A cheque bounce is governed by the Section 138 of the Negotiable instruments Act, 1881. A notice is sent to the
issuer in case of a cheque bounce due to lack of funds followed by a legal notice if required.
First, our business advisors willexplain the remedies available, theprocess and time-frame to take actionagainst a bounced cheque issuer.
We will then connect you to lawyerswho will prepare and send a demandnotice to the bounced cheque issuer.
If there is no response to the notice within15 days, the lawyers will draft a complaintagainst the issuer of the bounced cheque.
A cheque bounces when a bank doesn’t honour a payment. A few of the reason are wrong signature, mismatch of figures written on the cheque (in words and figures) and overwriting. These issues are minor and can be solved without the court’s intervention, A major cause for concern is when a cheque bounces due to lack of funds in the drawer’s account.
A cheque bounce is governed by the Section 138 of the Negotiable instruments Act, 1881.
If you have received a cheque that has bounced, you have two options. You can send the person a notice and then if there is no response after 15 days, you can send them a legal notice, by filing a complaint in court.
The first step in to send a Demand Notice to the person who has issued you a bounced cheque. The notice should contain information about the dishonoured cheque. Details such as the date on which the cheque was issued and a copy of the dishonoured memo should be mentioned in the notice.
Once the person receives the notice, he or she has until 15 days to make a payment to you. If they fail to do so, you can lodge a complaint with the court in the prescribed format.
It is better that you hire lawyers to help you file a complaint. This is because a lawyers know the entire process and how to fill up the form in the right legal language.
Along with the complaint form, you need to submit an Oath Letter, A copy of the notice served along with the acknowledgement receipt, a photocopy of the memo and the bounced cheque received.
Once the judicial court receives your complaint, it will go through the documents sent and verify them. Once the court is satisfied with your complaint, the complainant or his or her lawyers need to fill the Bhatta or Process Form, after which the accused is summoned by the court for a hearing. If the accused doesn’t appear in court, the judge can issue a bailable warrant against the concerned person.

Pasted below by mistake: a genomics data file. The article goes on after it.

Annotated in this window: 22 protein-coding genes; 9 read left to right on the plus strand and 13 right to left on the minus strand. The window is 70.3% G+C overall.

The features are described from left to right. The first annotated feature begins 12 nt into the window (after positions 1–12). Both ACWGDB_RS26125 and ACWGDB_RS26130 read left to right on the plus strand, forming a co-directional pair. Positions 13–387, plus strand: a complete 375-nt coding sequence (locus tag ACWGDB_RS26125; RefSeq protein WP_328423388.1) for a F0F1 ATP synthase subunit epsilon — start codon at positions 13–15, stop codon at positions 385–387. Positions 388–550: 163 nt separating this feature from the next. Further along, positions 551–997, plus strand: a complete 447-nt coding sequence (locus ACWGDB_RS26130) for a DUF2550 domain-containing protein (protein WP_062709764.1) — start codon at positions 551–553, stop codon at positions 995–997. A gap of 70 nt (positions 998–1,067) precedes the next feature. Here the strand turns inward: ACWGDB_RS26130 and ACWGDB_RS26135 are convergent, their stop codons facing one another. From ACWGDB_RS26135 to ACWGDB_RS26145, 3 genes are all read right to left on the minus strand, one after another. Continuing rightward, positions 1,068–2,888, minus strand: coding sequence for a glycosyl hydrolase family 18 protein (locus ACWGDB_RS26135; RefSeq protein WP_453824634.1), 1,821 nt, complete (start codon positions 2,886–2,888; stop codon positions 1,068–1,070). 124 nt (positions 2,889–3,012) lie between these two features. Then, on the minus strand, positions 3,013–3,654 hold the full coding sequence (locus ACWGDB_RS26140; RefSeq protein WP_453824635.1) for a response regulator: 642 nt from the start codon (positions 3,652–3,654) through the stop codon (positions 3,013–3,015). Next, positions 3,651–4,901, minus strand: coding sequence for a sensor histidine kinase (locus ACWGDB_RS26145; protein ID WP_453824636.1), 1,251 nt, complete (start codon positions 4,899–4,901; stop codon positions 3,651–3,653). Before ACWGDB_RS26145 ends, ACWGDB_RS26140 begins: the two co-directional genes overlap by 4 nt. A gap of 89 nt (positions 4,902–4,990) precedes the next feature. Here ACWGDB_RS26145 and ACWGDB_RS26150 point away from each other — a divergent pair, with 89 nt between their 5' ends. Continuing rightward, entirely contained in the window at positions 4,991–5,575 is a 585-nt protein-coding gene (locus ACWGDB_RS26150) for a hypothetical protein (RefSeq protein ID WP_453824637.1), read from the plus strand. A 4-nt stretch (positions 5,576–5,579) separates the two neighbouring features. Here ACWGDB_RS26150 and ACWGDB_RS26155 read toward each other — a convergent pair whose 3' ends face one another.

According to the Negotiable Instruments Act, 1881, under section 138, issuing a bounced cheque is a criminal offence. So, if a complaint is filed in a court, a person can go to jail or might have to pay a hefty fine.
The fine can be up to two times the amount that had to be paid. In case the court decides on a jail time, it is generally for a period of one term, but it can be extended to two years.
In some cases, the court might grant both punishments, this is usually if the court finds the case to be that of heinous crime. Sometimes the court may grant additional time for the payment of dues.
While filing a complaint against a party in a cheque bounce case, you need to submit an application form along with the following documents:
In case a person is filing cheque bounce case, there are certain rules he or she has to follow.
The first step is send a Demand Notice to the offender. Once the notice is received, the offender has 15 days to make the due payment. Under Section 138 of the Negotiable Instruments Act, 1881, the payee has to send the drawer a notice within 30 days of receiving the Cheque Return Memo.
If the drawer fails to make the payment, then the person filling the cheque bounce case has every right to file a complaint with the court by submitting a written complaint along with valid documents.
One of the main documents needed is the Cheque Return Memo that the bank issues. Without this document, the court cannot proceed with the case.
In cases where the bounced cheque was issued as a gift or towards lending a loan payment, the defaulter cannot be prosecuted in the eyes of the law.
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9-Jun-2020: Dishonouring of cheques to be decriminalised
Yesterday, the Finance Ministry announced decriminalisation of 39 minor economic offences, as a part of the COVID-19 relief measures. Among others, such offences included dishonouring of cheques under Section 138 of the NI Act, 1881. This section earlier levied criminal liability, punishable with imprisonment up to 2 years and/or a fine up to twice the cheque amount.
Banks Opposes Ministry of Finance Proposal
21st July: Bankers are saying legal action is taken only in those cases where a borrower wilfully default on the loan. They opposed the ministry’s move to decriminalise cheque-bounce offence.